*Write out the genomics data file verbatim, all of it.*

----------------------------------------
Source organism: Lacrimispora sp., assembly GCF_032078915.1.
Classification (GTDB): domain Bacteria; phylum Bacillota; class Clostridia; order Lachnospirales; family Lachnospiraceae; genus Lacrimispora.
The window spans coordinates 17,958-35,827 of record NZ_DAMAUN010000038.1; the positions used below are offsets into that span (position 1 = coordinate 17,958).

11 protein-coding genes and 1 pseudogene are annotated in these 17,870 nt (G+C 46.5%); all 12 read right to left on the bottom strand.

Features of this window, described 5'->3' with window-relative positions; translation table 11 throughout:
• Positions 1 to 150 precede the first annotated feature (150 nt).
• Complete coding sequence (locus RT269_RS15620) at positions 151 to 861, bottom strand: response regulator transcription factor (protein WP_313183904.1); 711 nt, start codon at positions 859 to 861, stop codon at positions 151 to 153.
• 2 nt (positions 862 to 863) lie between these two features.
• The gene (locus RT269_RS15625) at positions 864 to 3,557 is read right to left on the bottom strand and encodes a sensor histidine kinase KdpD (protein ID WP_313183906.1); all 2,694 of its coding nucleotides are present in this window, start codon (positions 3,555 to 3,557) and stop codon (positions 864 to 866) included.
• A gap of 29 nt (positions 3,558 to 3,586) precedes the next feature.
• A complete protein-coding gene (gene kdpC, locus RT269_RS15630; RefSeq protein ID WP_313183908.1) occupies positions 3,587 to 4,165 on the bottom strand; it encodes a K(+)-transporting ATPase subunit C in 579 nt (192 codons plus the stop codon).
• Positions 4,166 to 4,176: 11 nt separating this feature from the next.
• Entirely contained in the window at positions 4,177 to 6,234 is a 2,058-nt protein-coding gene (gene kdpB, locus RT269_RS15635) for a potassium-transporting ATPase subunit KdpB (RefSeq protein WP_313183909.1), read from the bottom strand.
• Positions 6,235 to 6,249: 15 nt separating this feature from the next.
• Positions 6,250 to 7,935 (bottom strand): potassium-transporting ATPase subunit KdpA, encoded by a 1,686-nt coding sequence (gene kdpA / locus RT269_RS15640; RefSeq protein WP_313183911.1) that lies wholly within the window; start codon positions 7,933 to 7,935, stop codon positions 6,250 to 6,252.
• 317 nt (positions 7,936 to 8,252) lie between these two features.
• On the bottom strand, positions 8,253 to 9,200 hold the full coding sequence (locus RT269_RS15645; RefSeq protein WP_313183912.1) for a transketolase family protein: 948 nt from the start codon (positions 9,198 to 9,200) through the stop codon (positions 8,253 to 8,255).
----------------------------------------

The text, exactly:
Source organism: Lacrimispora sp., assembly GCF_032078915.1.
Classification (GTDB): domain Bacteria; phylum Bacillota; class Clostridia; order Lachnospirales; family Lachnospiraceae; genus Lacrimispora.
The window spans coordinates 17,958-35,827 of record NZ_DAMAUN010000038.1; the positions used below are offsets into that span (position 1 = coordinate 17,958).

11 protein-coding genes and 1 pseudogene are annotated in these 17,870 nt (G+C 46.5%); all 12 read right to left on the bottom strand.

Features of this window, described 5'->3' with window-relative positions; translation table 11 throughout:
• Positions 1 to 150 precede the first annotated feature (150 nt).
• Complete coding sequence (locus RT269_RS15620) at positions 151 to 861, bottom strand: response regulator transcription factor (protein WP_313183904.1); 711 nt, start codon at positions 859 to 861, stop codon at positions 151 to 153.
• 2 nt (positions 862 to 863) lie between these two features.
• The gene (locus RT269_RS15625) at positions 864 to 3,557 is read right to left on the bottom strand and encodes a sensor histidine kinase KdpD (protein ID WP_313183906.1); all 2,694 of its coding nucleotides are present in this window, start codon (positions 3,555 to 3,557) and stop codon (positions 864 to 866) included.
• A gap of 29 nt (positions 3,558 to 3,586) precedes the next feature.
• A complete protein-coding gene (gene kdpC, locus RT269_RS15630; RefSeq protein ID WP_313183908.1) occupies positions 3,587 to 4,165 on the bottom strand; it encodes a K(+)-transporting ATPase subunit C in 579 nt (192 codons plus the stop codon).
• Positions 4,166 to 4,176: 11 nt separating this feature from the next.
• Entirely contained in the window at positions 4,177 to 6,234 is a 2,058-nt protein-coding gene (gene kdpB, locus RT269_RS15635) for a potassium-transporting ATPase subunit KdpB (RefSeq protein WP_313183909.1), read from the bottom strand.
• Positions 6,235 to 6,249: 15 nt separating this feature from the next.
• Positions 6,250 to 7,935 (bottom strand): potassium-transporting ATPase subunit KdpA, encoded by a 1,686-nt coding sequence (gene kdpA / locus RT269_RS15640; RefSeq protein WP_313183911.1) that lies wholly within the window; start codon positions 7,933 to 7,935, stop codon positions 6,250 to 6,252.
• 317 nt (positions 7,936 to 8,252) lie between these two features.
• On the bottom strand, positions 8,253 to 9,200 hold the full coding sequence (locus RT269_RS15645; RefSeq protein WP_313183912.1) for a transketolase family protein: 948 nt from the start codon (positions 9,198 to 9,200) through the stop codon (positions 8,253 to 8,255).